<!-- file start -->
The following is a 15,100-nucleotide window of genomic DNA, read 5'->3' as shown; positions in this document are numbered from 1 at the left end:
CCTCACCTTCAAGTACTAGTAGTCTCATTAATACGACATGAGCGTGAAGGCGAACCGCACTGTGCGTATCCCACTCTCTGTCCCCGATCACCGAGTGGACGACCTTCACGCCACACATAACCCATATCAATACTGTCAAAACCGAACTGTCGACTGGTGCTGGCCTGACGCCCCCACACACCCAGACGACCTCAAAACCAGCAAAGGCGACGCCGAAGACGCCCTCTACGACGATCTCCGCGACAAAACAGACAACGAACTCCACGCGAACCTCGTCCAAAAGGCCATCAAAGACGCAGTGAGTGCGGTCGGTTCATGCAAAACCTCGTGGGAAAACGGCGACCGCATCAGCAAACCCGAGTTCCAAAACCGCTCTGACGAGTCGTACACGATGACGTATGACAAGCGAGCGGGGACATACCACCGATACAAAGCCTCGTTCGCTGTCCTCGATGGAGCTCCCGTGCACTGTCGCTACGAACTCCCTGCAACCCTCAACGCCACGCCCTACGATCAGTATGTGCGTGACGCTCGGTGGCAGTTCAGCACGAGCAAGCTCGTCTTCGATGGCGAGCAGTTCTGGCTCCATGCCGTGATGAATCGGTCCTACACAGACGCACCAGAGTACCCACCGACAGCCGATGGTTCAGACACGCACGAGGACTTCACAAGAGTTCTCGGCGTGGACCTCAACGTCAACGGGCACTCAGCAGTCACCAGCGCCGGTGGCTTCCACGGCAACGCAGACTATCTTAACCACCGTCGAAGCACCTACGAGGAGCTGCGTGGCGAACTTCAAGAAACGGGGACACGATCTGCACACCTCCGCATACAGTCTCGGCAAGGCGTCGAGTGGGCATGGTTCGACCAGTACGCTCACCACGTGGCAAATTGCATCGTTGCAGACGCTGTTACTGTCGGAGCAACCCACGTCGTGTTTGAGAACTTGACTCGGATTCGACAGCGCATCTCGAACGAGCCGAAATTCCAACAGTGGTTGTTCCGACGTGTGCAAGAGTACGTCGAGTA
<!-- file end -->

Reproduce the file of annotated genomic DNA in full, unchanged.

The following is a 15,100-nucleotide window of genomic DNA, read 5'->3' as shown; positions in this document are numbered from 1 at the left end:
CCTCACCTTCAAGTACTAGTAGTCTCATTAATACGACATGAGCGTGAAGGCGAACCGCACTGTGCGTATCCCACTCTCTGTCCCCGATCACCGAGTGGACGACCTTCACGCCACACATAACCCATATCAATACTGTCAAAACCGAACTGTCGACTGGTGCTGGCCTGACGCCCCCACACACCCAGACGACCTCAAAACCAGCAAAGGCGACGCCGAAGACGCCCTCTACGACGATCTCCGCGACAAAACAGACAACGAACTCCACGCGAACCTCGTCCAAAAGGCCATCAAAGACGCAGTGAGTGCGGTCGGTTCATGCAAAACCTCGTGGGAAAACGGCGACCGCATCAGCAAACCCGAGTTCCAAAACCGCTCTGACGAGTCGTACACGATGACGTATGACAAGCGAGCGGGGACATACCACCGATACAAAGCCTCGTTCGCTGTCCTCGATGGAGCTCCCGTGCACTGTCGCTACGAACTCCCTGCAACCCTCAACGCCACGCCCTACGATCAGTATGTGCGTGACGCTCGGTGGCAGTTCAGCACGAGCAAGCTCGTCTTCGATGGCGAGCAGTTCTGGCTCCATGCCGTGATGAATCGGTCCTACACAGACGCACCAGAGTACCCACCGACAGCCGATGGTTCAGACACGCACGAGGACTTCACAAGAGTTCTCGGCGTGGACCTCAACGTCAACGGGCACTCAGCAGTCACCAGCGCCGGTGGCTTCCACGGCAACGCAGACTATCTTAACCACCGTCGAAGCACCTACGAGGAGCTGCGTGGCGAACTTCAAGAAACGGGGACACGATCTGCACACCTCCGCATACAGTCTCGGCAAGGCGTCGAGTGGGCATGGTTCGACCAGTACGCTCACCACGTGGCAAATTGCATCGTTGCAGACGCTGTTACTGTCGGAGCAACCCACGTCGTGTTTGAGAACTTGACTCGGATTCGACAGCGCATCTCGAACGAGCCGAAATTCCAACAGTGGTTGTTCCGACGTGTGCAAGAGTACGTCGAGTA